Mobile Bubble, Mo' Trouble

5:50 PM -- Facebook 's bid to buy Instagram for $1 billion has hipped many people and publications to the idea that the mobile social bubble is blowing up right now.

In reality, as I said last August, however, wireless has been buoying the bubble for quite some time now. One of the striking features of the investment so far, however, is how diverse the mobile startups getting funding are: everything from location-based social networking to mobile money to small cell developers.

The thing that worries me is that the massive money for Instagram could help to skew that spend. Venture capitalists are bound to chase the biggest rewards, and if that appears to be the mobile social networking sector, that could be bad news for us all -- as wireless users -- in the end.

Here's why: 4G and faster 3G data networking technologies are what allow you and me to send sepia-tinted pictures of our cat or ironic mustache to our ever-so lucky friends from our phone in the first place. But they are very much a work-in-progress right now.

The development of technologies like small cells -- tiny radios that sit at the edge of the network and speed up data transfers -- and better billing systems, amongst many other things, are crucial to the evolution of the broadband wireless data ecosystem in these early stages of 4G. VC funding has helped fuel development here so far.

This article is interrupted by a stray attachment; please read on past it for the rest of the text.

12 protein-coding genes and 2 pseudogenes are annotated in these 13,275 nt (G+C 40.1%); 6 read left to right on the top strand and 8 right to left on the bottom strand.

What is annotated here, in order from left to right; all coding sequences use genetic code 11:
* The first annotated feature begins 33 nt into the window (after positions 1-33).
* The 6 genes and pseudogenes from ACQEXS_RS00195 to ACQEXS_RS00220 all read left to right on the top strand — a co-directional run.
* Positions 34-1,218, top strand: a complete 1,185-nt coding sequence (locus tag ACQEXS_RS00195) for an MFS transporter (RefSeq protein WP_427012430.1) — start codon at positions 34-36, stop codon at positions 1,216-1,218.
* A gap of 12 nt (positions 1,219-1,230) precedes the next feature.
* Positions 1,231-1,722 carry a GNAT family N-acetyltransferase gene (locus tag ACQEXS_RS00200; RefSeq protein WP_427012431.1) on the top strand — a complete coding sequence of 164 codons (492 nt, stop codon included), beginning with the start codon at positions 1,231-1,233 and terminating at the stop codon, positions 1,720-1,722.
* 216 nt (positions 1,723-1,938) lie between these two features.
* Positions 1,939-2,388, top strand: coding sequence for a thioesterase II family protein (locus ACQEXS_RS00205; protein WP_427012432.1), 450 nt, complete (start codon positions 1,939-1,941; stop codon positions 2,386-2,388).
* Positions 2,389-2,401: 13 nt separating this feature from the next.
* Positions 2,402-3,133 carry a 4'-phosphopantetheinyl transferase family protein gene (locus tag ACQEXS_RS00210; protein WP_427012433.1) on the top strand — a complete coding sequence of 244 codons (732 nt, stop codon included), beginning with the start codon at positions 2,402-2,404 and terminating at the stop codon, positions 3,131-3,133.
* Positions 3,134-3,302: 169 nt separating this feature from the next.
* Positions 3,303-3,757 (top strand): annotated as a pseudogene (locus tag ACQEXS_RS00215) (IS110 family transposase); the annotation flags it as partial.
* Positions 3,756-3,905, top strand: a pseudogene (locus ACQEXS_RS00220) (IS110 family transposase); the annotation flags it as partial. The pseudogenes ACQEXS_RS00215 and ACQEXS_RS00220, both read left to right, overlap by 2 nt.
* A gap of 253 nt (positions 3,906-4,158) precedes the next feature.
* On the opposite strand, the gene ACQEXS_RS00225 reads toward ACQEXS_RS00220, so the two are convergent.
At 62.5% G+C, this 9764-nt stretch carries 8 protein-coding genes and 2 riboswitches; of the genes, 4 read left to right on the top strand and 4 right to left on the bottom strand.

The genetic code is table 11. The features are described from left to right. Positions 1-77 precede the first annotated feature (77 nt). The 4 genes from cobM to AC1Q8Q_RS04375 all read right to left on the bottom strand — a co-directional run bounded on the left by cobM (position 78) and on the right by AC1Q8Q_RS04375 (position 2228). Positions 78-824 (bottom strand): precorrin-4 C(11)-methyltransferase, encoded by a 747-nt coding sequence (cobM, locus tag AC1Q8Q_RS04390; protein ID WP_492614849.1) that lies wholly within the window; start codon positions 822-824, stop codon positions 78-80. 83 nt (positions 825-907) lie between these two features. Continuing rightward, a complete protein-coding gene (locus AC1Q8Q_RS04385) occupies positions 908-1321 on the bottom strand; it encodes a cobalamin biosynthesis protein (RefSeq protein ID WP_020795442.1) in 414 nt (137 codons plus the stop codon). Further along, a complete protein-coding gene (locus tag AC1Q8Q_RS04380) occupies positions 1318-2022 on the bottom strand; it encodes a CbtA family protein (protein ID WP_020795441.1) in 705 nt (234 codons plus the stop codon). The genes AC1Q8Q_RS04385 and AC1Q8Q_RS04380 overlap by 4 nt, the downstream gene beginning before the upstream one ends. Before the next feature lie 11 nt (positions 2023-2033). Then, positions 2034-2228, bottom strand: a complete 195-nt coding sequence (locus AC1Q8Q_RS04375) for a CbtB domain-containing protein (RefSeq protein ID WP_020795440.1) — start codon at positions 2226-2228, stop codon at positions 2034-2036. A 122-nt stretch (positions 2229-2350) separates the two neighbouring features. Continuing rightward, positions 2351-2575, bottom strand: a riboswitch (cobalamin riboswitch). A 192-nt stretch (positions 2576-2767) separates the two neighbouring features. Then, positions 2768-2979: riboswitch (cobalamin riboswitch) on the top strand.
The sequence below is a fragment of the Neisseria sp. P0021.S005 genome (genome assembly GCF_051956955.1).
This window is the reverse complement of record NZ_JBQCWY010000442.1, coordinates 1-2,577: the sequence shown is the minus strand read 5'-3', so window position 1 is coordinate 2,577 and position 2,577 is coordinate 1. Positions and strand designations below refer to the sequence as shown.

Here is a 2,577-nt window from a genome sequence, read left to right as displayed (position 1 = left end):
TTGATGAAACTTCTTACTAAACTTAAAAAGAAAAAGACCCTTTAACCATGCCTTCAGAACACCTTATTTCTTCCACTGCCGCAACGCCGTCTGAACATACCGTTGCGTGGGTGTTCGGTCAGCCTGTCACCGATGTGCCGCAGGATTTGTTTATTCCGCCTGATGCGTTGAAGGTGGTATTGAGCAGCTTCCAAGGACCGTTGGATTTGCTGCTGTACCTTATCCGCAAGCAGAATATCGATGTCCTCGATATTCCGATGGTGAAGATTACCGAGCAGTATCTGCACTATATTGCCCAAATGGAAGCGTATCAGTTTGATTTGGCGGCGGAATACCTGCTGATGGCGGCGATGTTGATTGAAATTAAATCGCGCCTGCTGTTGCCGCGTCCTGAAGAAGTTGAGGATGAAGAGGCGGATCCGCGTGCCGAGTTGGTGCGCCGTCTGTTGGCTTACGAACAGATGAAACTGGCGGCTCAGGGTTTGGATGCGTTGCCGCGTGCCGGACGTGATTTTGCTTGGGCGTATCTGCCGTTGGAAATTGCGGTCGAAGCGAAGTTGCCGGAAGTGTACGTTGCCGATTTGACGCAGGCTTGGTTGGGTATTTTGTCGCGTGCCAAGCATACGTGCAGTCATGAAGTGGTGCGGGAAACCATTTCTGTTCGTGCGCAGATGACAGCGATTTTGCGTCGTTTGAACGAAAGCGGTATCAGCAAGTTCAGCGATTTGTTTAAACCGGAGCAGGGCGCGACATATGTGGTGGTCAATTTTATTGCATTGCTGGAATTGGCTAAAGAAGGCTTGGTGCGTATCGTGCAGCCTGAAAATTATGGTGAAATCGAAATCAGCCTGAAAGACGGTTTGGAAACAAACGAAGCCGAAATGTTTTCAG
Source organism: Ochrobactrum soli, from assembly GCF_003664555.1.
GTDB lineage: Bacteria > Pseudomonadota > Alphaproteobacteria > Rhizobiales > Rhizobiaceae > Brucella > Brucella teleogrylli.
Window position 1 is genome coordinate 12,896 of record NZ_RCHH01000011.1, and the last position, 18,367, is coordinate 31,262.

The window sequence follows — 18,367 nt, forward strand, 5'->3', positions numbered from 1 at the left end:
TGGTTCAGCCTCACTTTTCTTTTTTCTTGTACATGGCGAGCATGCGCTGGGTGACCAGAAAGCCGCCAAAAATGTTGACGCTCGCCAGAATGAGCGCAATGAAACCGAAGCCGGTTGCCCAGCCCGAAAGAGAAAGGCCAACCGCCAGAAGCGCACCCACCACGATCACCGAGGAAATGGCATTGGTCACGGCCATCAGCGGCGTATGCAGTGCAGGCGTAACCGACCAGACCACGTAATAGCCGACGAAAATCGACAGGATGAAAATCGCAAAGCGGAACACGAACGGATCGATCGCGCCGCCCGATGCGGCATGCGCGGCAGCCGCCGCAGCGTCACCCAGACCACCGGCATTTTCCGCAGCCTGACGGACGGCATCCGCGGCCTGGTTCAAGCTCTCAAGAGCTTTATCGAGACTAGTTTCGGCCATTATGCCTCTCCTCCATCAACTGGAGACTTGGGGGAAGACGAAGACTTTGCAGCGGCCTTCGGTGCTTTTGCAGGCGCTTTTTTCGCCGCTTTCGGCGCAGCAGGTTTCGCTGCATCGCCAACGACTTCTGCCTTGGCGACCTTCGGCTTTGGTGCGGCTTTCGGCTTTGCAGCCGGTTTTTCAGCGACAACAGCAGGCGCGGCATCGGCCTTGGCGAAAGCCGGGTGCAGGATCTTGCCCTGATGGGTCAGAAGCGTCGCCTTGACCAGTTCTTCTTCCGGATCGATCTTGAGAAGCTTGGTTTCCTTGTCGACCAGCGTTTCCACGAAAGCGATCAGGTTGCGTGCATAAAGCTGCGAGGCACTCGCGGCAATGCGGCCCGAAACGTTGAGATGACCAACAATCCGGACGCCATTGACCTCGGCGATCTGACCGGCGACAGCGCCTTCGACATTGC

Such technologies are clearly not as sexy as social networking on your iPhone. But if the VC people choose to solely chase the big bucks in the mobile bubble then the wheels that are actually helping to drive the wireless revolution could end up in a ditch.

The mobile social bubble will -- of course -- burst at some point, whatever happens. That's the nature of bubbles; we know that by now, or at least we should. When the bubble does go pop, however, it would be nice to have really solid wireless infrastructure to show for it.

— Dan Jones, Site Editor, Light Reading Mobile

AESerm 12/5/2012 | 5:36:45 PM
re: Mobile Bubble, Mo' Trouble

...cauldons bubble. It is all very frothy, this witch's brew of social networking valuations, as noted in the comments to your Oh Snap piece. (Any time someone -- optodoofuss in this case -- mentions Lucent's purchase of Chromatis, I listen up.) Another way to put it, as Thomas Hazlett does in this essay in Barron's, is that the edge is squeezing the core.

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